What with Covid, it’s been a relatively quiet spring and summer for us. Marc continues to adjust to his new company (his old company sold out to another and was absorbed), although one huge advantage has been for him to work from a home office. He still travels daily but is able to get his day usually started from his desk in the sunroom and end it writing his reports from the same spot. His hours are now much more regular as well and he isn’t being nearly as taken advantage of since he works on salary. Before, he often would work 60 hours for “45” hours of pay.
With the demise of any volunteering, functions, or event planning with the Humane Society due to Covid, I’m spending time primarily gardening and doing yard work. We’re now close enough to some vacation time that I have been planning for that, which is a nine-day stretch in mid-July. RVing has apparently been a big deal to a lot of folks lately as a safer way to travel and vacation, so I have found many of Wisconsin’s better-known spots pretty well booked. But that’s OK; we’ll just go to Plan B.
They’ve done surveys which suggest that around 60% of RVers like having full hookups. Larger state and county campgrounds usually have at least some electrical sites but it’s almost unheard of in Forest Service camps. So, first step: look only to those without any hookups or services, which I figure eliminates at least 60-65% of the competition. (Commercial campgrounds for us aren’t even in the equation). To that end, Marc worked diligently on making room for and hooking our trailer up with four batteries for longer boondocking! In addition, he bought the connector cable to tie both of our 2200-watt generators together, which will give us enough power to run A/C if necessary.
The second and third step was to look for areas less trafficked; more remote and farther afield. Add in dirt road travel necessity to reach those spots, and we expect to eliminate 90-95% of the competition. We don’t like no stinking reservations! We’re skipping Wisconsin and will head directly to Michigan’s Upper Peninsula, which is filled with state forests, county parks, and national forest areas.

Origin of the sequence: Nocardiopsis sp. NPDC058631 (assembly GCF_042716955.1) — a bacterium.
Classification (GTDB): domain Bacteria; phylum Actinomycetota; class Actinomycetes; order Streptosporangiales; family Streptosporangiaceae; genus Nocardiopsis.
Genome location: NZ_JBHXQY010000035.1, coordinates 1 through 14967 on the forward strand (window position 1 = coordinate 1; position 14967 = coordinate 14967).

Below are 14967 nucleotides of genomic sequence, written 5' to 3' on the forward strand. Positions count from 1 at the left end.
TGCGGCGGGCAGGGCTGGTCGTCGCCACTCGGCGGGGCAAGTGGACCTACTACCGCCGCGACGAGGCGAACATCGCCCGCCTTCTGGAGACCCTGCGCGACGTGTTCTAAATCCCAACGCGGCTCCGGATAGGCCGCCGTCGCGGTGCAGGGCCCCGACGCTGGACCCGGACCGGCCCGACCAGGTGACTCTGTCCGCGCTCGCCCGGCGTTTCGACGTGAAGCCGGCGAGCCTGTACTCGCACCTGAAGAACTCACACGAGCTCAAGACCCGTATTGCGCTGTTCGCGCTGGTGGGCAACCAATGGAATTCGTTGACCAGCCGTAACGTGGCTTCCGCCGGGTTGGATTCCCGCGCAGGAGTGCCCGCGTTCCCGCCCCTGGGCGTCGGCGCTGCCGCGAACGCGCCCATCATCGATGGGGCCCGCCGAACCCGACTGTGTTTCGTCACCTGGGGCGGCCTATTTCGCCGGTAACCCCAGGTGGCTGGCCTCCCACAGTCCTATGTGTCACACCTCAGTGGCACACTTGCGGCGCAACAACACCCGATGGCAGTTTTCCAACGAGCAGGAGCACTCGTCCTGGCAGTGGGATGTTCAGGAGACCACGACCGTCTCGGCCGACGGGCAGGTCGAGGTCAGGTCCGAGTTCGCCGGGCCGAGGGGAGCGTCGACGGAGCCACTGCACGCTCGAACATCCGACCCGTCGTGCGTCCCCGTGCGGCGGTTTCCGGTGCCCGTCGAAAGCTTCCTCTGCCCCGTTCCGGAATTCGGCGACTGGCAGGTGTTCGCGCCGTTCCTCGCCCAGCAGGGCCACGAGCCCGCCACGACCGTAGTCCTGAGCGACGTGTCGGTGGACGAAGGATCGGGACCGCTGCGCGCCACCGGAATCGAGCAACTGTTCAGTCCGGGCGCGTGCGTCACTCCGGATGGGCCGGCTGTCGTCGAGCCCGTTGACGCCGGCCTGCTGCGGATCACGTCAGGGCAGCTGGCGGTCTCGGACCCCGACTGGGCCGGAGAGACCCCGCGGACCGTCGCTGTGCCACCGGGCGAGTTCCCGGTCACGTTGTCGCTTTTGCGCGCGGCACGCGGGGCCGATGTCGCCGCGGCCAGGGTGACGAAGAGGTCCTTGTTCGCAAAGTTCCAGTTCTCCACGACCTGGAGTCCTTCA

We’re going to mix things up a bit on this summer’s recreation and try and get more active in the rustic spots we find. We dug out our metal detectors, which we purchased in the late 1990’s but have hardly used and hope to dig our way through some interesting spots.
Since it’s a shame to have so many thousands of lakes and rivers available and not be able to get out on them, we’ve switched up our way to do that. Marc decided he just didn’t like trying to fish out of the inflatable boat I bought a few years ago, so we just sold it and are replacing that with two new pedal power angling kayaks. These should arrive next weekend so we have time to get them set up and figure out the transportation mechanics of carting them along. This should make for an interesting story since neither one of us has ever kayaked in our lives. These nudged out the idea of ever getting a pontoon boat, so hopefully we, like thousands of others running around with kayaks on their roofs, will find the sport engaging and fun.
As being solely at home restrictions lifted, we slipped away one four-day weekend in May to the county park campground I found last year figuring it wouldn’t be too busy as yet. We scored our favorite site once again and cozied up to the lakeshore for a wonderful stay and great weather. Fishing was a bust but it was a wonderful break and only wetted our appetite for what we can find this summer on new adventures. I’ll try and be better about posting those!